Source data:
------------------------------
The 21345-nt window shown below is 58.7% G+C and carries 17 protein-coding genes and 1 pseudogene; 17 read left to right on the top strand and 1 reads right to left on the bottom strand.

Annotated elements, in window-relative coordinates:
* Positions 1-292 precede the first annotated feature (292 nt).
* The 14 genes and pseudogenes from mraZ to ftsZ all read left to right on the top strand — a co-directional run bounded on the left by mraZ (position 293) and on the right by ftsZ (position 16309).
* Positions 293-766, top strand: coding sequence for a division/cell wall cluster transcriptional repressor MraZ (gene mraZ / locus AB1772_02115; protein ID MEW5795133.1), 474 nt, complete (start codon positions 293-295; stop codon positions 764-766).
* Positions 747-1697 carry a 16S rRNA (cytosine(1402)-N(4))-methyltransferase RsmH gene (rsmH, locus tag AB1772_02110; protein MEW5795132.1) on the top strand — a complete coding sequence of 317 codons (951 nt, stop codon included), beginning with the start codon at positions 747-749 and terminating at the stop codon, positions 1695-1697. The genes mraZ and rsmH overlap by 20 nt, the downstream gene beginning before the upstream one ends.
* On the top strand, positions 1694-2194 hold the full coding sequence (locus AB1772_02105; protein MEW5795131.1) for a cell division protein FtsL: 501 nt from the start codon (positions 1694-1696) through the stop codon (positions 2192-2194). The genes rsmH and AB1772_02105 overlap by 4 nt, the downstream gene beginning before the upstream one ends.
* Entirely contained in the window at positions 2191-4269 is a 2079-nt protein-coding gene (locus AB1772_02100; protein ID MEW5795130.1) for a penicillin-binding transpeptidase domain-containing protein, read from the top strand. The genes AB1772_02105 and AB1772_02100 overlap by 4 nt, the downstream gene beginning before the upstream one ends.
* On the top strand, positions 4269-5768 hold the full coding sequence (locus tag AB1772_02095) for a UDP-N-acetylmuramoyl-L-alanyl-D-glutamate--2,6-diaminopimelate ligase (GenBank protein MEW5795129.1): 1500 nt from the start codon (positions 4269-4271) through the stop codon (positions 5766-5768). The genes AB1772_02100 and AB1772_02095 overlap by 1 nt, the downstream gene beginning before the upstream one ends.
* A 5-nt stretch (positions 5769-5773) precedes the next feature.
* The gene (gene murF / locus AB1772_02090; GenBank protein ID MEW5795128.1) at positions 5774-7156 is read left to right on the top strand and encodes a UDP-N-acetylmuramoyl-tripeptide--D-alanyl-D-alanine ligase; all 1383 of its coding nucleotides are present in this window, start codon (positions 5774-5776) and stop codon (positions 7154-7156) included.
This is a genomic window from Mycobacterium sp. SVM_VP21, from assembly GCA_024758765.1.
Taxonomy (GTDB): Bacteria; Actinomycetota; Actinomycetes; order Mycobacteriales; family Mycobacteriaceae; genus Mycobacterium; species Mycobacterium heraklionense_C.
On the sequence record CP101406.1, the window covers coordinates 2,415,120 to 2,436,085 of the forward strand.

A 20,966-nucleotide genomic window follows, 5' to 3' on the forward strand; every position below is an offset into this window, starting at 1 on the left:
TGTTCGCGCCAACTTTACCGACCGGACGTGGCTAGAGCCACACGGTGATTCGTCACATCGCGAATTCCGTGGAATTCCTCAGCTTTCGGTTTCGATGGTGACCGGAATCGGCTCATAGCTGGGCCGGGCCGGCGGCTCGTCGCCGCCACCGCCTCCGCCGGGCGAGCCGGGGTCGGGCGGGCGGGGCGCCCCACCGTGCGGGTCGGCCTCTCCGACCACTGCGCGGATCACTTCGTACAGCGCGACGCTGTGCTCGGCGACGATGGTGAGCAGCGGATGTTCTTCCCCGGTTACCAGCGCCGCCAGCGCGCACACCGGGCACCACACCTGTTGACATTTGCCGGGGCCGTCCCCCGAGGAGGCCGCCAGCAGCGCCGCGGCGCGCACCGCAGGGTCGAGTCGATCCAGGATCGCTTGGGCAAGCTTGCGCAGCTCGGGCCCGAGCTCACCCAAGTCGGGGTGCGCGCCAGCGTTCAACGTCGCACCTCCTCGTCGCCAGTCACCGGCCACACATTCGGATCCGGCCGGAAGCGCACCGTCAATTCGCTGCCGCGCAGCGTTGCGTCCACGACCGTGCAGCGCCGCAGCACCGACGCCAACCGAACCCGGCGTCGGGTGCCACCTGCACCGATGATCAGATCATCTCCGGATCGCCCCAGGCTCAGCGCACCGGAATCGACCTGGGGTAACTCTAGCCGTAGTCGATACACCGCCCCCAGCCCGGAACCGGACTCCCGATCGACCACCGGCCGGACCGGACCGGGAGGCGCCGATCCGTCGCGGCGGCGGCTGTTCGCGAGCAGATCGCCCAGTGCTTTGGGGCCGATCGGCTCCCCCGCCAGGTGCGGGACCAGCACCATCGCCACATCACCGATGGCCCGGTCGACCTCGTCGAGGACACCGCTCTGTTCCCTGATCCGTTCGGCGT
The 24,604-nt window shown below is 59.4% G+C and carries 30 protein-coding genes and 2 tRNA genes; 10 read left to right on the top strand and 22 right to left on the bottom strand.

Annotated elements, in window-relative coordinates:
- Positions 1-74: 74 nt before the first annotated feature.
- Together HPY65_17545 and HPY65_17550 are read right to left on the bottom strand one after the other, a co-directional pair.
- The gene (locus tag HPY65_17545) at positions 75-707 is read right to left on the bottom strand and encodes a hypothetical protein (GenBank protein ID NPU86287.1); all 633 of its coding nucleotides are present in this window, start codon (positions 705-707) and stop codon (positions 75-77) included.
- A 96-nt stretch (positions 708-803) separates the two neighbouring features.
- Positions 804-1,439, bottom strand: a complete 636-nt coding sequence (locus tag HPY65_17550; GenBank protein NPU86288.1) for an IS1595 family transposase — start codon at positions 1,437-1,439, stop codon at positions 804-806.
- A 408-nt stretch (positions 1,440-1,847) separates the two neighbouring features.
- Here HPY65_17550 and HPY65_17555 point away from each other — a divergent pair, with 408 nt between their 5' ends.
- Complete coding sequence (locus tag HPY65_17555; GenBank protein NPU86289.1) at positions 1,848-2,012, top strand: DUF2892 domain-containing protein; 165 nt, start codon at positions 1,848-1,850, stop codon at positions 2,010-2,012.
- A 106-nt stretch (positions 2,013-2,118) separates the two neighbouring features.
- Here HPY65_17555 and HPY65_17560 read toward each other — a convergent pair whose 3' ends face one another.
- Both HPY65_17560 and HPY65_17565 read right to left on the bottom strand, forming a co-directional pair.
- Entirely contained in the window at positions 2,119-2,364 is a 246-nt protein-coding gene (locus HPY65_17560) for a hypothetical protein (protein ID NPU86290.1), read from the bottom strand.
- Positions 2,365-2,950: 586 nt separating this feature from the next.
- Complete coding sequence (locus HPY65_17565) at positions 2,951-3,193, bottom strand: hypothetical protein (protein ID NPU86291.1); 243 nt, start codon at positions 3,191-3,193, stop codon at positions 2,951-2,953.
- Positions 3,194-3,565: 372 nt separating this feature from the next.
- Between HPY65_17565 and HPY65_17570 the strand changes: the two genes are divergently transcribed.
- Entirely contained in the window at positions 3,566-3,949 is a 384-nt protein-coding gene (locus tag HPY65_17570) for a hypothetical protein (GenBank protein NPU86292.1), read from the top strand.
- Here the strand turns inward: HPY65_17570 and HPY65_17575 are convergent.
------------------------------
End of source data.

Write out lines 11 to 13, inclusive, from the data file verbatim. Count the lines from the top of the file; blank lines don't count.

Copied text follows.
* The gene (gene murF / locus AB1772_02090; GenBank protein ID MEW5795128.1) at positions 5774-7156 is read left to right on the top strand and encodes a UDP-N-acetylmuramoyl-tripeptide--D-alanyl-D-alanine ligase; all 1383 of its coding nucleotides are present in this window, start codon (positions 5774-5776) and stop codon (positions 7154-7156) included.
This is a genomic window from Mycobacterium sp. SVM_VP21, from assembly GCA_024758765.1.
Taxonomy (GTDB): Bacteria; Actinomycetota; Actinomycetes; order Mycobacteriales; family Mycobacteriaceae; genus Mycobacterium; species Mycobacterium heraklionense_C.